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mouth, 'than to either of there. Heav'n defend me from these two.
Ner. How say you by the French lord, Monfieur Le Boun?
[for a m.in. Por. Heaven made hiin, and therefore let him pass N'er. How like you the young German; the Duke" of Saxony's nephew ?
Por: Very vilely in the morning, when he is fober, and most vilely in the atternoon, when he is drunk ;when he is beit, he is a little worse than a man';' and when he is worst, he is little better than a beaft; and the worst fall that ever fell, I hope, I shall make life to go without him.
Ner. If he should offer to chuse, and chase the right caket, you should refuse to perforin your father's will, if you would refuse to accept him.
Tor. Tłerefore, for fear of the worst, I pray three set a deep glass of Rhenish wine on the contrary
* In this review of her suitors, Portia sensibly and agreeably fatirizes the glaring foibles of different nations. This whole scene is pleasing, both in a&tion and perusal, therefore should not. be curcailed”; though the theatres judge otherwise, by leaving out the Neapolitan, the English baron, and the Scottifh lord.. We however, subjoin what is omicred on the stage, here.
Pok. In truih, I know it is a fin co be a mocker ; but, he ! why, he hath a horfe better than the Neapolitan's: a better bad habit of frowning than the count Palatine; he is every man in no man; if a throttle fing, he falls straight a capering; he will fence with his own thadow: if I thould marry him, I thould marry twenty husbands. If he would despise me, I would forgive him ; for if he loves me to madness, I fall never require him.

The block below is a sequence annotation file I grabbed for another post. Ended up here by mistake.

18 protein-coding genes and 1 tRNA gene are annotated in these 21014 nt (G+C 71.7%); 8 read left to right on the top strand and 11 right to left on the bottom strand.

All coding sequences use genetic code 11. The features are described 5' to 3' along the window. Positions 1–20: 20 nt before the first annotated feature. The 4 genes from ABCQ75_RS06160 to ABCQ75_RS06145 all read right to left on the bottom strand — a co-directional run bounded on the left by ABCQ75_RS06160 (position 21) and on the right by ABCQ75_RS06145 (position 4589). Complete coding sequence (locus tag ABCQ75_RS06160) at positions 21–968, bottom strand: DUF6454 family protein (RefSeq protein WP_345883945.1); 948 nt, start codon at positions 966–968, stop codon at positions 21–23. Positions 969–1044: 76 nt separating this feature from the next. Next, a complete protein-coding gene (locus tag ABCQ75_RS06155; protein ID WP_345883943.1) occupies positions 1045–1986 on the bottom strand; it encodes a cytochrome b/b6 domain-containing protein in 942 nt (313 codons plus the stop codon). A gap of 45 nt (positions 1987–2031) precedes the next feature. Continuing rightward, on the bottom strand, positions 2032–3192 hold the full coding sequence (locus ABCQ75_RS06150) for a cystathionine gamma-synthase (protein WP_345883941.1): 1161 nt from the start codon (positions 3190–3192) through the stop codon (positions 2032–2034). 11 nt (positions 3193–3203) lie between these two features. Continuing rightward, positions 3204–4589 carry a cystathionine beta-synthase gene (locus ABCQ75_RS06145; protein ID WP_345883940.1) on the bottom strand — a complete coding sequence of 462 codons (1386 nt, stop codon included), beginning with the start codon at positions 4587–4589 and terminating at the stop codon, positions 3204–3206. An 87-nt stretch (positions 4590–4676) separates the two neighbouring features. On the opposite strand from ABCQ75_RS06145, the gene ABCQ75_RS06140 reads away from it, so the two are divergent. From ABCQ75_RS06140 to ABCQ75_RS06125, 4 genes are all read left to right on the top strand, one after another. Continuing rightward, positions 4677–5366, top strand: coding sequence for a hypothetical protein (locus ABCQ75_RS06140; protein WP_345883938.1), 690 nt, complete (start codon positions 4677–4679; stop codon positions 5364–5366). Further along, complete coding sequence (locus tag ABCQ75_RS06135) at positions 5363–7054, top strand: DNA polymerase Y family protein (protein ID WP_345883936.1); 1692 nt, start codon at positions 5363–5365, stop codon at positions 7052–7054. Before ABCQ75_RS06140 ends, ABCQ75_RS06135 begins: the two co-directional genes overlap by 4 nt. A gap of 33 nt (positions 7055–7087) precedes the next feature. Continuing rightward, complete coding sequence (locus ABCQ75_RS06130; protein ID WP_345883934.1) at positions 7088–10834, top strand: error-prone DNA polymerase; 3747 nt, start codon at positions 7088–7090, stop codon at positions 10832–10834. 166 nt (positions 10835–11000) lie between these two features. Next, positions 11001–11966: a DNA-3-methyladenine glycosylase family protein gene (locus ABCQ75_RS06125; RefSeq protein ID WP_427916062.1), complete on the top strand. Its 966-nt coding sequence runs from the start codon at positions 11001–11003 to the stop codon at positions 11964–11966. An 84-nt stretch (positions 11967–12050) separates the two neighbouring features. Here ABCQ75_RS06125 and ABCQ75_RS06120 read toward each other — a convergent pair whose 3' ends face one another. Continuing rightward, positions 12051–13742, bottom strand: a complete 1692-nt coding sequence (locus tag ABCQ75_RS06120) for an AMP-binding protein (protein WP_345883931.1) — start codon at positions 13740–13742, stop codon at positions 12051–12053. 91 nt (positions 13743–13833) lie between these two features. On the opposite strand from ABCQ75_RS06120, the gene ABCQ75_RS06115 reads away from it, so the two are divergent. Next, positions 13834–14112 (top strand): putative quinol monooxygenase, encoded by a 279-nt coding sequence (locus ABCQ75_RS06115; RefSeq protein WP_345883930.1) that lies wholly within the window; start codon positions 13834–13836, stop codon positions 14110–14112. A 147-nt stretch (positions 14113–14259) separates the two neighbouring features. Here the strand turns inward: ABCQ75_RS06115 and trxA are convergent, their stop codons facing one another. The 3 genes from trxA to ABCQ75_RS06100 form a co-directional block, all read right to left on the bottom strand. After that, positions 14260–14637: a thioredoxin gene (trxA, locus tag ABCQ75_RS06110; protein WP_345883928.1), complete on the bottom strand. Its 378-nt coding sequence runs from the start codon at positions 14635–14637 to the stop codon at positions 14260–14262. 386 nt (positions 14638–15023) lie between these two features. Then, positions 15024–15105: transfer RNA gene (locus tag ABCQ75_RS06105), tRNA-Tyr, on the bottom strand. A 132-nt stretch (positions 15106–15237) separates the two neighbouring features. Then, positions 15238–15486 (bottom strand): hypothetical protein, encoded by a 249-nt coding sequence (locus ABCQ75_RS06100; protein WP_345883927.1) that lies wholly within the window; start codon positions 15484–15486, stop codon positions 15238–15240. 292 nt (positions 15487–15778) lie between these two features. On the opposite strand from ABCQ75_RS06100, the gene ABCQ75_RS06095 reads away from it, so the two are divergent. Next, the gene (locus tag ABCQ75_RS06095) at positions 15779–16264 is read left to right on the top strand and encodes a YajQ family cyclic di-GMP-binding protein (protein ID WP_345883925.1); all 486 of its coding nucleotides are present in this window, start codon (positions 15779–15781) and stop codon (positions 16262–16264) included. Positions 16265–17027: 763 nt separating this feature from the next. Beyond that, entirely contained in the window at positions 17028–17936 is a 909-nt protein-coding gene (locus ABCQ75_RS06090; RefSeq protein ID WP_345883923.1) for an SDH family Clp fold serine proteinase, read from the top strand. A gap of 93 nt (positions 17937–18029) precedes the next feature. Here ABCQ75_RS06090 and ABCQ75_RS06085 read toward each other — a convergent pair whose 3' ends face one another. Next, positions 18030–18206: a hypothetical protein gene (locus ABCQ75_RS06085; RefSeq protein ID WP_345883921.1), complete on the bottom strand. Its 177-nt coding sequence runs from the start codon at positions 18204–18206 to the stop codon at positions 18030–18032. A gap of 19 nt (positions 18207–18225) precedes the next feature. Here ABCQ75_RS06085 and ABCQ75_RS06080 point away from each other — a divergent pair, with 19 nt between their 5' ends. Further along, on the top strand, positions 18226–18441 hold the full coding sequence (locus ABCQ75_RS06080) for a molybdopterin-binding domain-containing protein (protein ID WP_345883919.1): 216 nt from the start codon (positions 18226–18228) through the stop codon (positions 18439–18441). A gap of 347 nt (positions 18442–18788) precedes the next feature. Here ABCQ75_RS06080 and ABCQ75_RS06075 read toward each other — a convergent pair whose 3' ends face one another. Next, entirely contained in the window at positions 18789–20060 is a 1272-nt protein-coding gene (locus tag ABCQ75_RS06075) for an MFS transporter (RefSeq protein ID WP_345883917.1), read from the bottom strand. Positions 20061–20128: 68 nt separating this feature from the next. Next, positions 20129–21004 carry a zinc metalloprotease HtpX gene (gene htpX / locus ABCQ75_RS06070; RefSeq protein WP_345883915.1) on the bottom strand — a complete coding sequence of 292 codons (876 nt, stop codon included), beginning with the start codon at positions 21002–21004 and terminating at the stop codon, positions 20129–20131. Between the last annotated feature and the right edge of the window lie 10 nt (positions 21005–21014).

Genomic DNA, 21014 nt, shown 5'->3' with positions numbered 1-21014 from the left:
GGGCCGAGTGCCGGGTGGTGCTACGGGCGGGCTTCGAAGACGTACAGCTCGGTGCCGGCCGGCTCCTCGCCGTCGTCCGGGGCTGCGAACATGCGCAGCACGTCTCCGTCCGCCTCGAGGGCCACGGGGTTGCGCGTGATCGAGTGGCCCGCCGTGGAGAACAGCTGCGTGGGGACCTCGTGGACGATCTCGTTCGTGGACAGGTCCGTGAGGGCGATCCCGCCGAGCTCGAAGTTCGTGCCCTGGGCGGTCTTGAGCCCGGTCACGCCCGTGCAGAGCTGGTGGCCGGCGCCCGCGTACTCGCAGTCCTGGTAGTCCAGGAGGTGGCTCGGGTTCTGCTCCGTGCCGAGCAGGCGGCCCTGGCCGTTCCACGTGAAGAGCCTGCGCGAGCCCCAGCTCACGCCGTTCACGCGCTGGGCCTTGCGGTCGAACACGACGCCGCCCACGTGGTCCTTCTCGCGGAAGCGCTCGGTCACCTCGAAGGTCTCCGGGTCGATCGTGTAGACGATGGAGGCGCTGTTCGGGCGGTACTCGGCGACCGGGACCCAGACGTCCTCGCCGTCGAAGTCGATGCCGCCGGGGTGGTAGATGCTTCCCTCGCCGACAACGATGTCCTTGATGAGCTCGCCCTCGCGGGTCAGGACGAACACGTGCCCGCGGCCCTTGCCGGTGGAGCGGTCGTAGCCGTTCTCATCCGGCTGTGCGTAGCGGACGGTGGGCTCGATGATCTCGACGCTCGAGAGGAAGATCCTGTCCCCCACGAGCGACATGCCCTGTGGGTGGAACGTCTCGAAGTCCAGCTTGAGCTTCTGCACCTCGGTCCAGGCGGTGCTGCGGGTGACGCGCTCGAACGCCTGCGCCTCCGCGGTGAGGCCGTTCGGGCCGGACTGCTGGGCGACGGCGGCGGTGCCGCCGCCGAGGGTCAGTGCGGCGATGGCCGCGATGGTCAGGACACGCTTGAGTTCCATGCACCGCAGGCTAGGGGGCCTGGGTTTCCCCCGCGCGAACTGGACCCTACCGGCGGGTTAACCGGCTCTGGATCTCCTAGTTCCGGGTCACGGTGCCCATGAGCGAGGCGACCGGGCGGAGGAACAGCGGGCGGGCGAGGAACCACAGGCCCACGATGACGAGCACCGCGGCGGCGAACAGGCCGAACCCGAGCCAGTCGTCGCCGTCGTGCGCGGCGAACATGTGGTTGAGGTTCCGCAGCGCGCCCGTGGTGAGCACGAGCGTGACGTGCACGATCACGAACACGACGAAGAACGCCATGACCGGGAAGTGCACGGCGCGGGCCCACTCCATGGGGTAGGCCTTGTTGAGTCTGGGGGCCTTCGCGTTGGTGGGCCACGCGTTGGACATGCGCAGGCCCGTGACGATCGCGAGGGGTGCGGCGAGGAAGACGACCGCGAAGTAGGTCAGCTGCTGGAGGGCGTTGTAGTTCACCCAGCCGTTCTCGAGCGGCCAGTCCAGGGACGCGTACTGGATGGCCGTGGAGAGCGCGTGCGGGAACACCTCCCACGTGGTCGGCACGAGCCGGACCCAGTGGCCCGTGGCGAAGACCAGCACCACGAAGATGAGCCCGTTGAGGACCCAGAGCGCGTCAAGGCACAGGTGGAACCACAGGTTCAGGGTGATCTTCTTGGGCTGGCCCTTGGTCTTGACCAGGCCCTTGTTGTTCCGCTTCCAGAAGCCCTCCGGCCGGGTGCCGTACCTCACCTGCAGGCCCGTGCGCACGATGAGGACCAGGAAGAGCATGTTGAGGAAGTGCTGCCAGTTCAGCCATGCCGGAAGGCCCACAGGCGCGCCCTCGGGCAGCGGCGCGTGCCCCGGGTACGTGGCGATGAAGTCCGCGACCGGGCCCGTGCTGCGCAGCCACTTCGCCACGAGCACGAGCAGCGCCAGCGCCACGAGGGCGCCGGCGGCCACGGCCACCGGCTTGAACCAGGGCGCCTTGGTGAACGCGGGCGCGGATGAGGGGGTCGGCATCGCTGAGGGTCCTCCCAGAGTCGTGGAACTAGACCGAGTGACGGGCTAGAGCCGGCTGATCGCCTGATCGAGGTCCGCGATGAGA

Ner. What say you to Faulconbridge, the young baron of England?
Por. You kn-w, I say nothing to him, for he understands not me, nor 1 him ; he hath:neither Latin, French, nor lialian ; and you may come into the court and swear, that I have a poor rennyworth in the English. He is a proper man's picture, but, alas! who can converse with a dumb now? How oddly he is suited! I think he bought his doubler in Italy, his round hore in France, his bonnec in Geimany, and his behaviour every where,
NER. What think you of the Scottish lord, his neighbour ?
Pox. That he hath a neighbourly charity in him ; for he bor. rowed a box of the ear of the Englishman, and swore he would
pay him again, when he was able. I think the Frenchman i became his surety, and sealed under for another.
casket; for if the devil be within, and that temptation with out, I koow he will chuse it. I will do any thing Neriffa, ere I will be married to a sponge.